China factory growth dips to 8-month low as pollution war bites
Growth in China’s manufacturing sector slowed more than expected in January to an eight-month low in the face of a cooling property market and tighter pollution rules that have curtailed factory output.
The data, which gives global investors their first look at business conditions in China at the start of 2018, reinforced the view that the economy is beginning to gradually lose steam after growing by a better-than-expected 6.9 per cent last year.
The official Purchasing Managers’ Index released on Wednesday edged lower to 51.3 in January, compared with 51.6 in December. But it remained comfortably above the 50-point mark that separates growth from contraction on a monthly basis.
Analysts surveyed by Reuters had forecast the headline number would ease slightly to 51.5.
However, the overall factory reading still appeared relatively solid, marking the 19th straight month of expansion and reinforcing expectations that any slowdown in the economy would be gradual.
A separate PMI on the steel sector rose to 50.9 in January from 50.2 in December.
Boosted by government infrastructure spending, a resilient property market and unexpected strength in exports, China’s manufacturing and industrial firms have been a major driver behind the solid economic growth last year.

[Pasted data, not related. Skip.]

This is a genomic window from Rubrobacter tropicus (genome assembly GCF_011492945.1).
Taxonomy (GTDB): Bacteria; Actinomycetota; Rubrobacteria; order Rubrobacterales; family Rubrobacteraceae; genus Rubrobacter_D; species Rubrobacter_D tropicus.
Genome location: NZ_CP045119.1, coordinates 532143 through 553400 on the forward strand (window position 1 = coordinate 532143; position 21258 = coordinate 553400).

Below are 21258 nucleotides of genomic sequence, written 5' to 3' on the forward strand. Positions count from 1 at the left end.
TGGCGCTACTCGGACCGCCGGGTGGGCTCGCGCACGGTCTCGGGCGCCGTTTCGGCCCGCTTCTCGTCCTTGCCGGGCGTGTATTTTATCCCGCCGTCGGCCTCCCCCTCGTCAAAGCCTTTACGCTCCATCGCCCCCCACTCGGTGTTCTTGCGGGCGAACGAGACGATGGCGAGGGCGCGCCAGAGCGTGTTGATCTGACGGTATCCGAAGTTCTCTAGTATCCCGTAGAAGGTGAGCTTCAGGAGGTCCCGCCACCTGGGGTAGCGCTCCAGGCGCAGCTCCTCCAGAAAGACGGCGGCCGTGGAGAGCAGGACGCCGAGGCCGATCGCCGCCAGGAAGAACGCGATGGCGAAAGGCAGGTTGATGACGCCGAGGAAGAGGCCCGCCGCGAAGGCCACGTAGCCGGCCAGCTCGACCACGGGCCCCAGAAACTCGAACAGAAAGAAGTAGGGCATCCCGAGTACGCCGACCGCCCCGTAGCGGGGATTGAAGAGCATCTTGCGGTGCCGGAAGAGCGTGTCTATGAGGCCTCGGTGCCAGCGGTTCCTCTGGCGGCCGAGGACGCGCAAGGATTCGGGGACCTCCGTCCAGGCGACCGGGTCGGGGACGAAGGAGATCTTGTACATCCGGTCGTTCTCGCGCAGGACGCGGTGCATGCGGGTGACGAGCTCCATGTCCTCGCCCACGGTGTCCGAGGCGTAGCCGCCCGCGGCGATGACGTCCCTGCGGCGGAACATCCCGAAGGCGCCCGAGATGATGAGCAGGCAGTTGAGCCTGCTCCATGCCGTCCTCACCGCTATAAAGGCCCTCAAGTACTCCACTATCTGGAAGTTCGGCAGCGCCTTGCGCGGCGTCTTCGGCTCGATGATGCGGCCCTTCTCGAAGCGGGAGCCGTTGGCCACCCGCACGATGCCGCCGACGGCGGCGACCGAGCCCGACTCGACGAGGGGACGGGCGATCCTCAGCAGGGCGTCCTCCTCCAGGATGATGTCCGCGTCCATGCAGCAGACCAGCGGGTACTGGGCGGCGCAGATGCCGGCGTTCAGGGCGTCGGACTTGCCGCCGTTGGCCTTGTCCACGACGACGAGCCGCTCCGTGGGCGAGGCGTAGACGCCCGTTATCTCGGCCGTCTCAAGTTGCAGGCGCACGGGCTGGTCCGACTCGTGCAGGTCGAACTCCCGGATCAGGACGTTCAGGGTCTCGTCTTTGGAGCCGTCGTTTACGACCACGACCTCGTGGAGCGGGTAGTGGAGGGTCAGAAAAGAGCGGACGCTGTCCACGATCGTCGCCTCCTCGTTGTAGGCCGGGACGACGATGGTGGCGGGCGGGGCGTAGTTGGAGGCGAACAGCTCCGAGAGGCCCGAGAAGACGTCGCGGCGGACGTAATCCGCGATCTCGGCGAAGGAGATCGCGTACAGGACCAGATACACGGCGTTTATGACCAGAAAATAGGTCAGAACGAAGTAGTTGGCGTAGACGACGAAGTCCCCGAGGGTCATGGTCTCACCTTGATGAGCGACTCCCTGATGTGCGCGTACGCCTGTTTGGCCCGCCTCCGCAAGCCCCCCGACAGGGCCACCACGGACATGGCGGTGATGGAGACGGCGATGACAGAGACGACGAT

But analysts say increasing trade friction with the United States could cloud the outlook for export manufacturers in the world’s second-largest economy.
US President Donald Trump slapped steep tariffs on imported washing machines and solar panels last week. China is the world’s biggest solar panel producer.
The decisions were the first of several potential tariff actions that Trump may take in the coming weeks and months. He is also considering recommendations on import restrictions for steel and aluminium and other trade sanctions against China over its intellectual property practices.
A slowing property market is also expected to dent China’s industrial activity this year, dampening demand for building materials from glass to steel.
Property investment growth in December alone moderated to 2.4 per cent from a year earlier, the lowest since July 2016.
“We see additional headwinds to growth this year from slowing credit growth and the cooling property sector,” economists at Capital Economics wrote in a research note on Tuesday.
“But there may be a short-lived rise in the PMIs over the next few months as the pollution crackdown, which was intended to reduce emissions this winter, comes to an end.”
In a sign of broader economic resilience, a sister survey showed activity in China’s service sector accelerated to a four-month high in January.
The official non-manufacturing Purchasing Managers’ Index rose to 55.3 from 55 in December.
The services sector accounts for over half of China’s economy, with rising wages giving Chinese consumers more spending power.
China’s leaders are counting on growth in services and consumption to rebalance their economic growth model from its heavy reliance on investment and exports.